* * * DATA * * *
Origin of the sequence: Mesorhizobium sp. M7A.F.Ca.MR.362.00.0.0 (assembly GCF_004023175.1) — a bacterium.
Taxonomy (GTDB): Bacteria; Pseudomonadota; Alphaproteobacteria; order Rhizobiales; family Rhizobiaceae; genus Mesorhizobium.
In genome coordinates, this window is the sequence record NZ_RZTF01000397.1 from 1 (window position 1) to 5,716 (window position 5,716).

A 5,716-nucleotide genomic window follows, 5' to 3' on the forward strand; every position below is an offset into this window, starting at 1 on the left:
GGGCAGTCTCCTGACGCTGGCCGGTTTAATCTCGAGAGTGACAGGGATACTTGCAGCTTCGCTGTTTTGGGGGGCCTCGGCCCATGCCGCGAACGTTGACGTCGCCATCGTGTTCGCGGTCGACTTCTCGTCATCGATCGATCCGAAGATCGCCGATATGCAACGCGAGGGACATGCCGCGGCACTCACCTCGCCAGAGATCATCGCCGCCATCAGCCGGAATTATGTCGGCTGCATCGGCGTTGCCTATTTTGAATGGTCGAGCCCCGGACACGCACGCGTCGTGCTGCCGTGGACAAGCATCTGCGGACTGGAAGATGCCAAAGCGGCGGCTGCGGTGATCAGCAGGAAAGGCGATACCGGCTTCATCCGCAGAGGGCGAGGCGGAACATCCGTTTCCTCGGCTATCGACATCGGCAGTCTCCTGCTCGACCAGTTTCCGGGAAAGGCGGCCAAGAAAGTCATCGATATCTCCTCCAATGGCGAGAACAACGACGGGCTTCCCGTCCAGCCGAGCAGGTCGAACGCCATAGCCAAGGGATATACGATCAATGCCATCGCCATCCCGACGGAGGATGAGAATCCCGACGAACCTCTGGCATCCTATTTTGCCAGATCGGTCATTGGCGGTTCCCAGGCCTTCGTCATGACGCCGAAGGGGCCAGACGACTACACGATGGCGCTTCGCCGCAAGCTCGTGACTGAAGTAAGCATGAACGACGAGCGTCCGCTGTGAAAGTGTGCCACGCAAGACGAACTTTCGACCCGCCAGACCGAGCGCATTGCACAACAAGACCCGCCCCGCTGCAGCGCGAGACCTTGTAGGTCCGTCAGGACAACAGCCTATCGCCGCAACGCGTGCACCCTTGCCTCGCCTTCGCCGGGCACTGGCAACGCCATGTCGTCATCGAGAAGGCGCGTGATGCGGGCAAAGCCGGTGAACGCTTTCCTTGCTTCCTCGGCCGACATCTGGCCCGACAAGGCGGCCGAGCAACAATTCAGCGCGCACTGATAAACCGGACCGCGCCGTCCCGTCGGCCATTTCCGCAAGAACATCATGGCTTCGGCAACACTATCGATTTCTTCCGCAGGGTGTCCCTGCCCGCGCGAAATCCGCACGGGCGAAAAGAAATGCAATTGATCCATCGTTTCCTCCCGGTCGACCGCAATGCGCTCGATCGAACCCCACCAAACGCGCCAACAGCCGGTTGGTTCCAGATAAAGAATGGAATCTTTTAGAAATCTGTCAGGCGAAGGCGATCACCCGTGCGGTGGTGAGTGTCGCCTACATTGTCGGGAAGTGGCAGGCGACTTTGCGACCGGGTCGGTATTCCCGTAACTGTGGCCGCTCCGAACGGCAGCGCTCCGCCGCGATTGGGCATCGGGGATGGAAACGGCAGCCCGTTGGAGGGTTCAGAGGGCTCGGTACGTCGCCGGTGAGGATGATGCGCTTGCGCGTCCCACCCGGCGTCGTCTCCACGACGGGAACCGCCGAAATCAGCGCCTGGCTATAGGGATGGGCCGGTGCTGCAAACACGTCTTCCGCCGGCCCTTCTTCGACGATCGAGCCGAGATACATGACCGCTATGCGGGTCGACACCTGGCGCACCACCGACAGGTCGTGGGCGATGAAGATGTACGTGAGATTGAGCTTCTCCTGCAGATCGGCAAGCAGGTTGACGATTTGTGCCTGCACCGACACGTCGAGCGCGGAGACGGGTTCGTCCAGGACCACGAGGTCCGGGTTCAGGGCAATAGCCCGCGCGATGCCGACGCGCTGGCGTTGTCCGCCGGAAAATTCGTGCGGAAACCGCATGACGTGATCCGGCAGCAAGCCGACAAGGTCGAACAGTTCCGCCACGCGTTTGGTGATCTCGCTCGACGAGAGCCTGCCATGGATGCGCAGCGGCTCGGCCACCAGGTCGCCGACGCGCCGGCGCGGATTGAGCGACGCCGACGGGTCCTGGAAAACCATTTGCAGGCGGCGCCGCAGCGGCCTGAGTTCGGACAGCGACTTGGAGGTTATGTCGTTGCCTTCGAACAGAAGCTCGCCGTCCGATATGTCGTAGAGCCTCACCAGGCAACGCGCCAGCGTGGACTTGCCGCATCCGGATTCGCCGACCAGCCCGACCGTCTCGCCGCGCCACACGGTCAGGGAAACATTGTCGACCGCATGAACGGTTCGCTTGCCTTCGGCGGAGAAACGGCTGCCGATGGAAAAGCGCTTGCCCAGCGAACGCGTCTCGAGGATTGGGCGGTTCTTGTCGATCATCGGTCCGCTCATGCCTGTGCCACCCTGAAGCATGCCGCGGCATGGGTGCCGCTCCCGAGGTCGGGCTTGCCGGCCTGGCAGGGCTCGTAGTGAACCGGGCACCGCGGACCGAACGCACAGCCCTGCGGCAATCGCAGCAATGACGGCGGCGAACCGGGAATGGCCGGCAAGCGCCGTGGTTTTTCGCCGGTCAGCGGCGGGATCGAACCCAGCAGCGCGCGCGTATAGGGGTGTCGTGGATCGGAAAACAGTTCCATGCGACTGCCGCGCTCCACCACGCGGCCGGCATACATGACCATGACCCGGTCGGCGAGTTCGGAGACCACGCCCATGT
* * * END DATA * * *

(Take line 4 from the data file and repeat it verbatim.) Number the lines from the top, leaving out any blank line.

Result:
A 5,716-nucleotide genomic window follows, 5' to 3' on the forward strand; every position below is an offset into this window, starting at 1 on the left: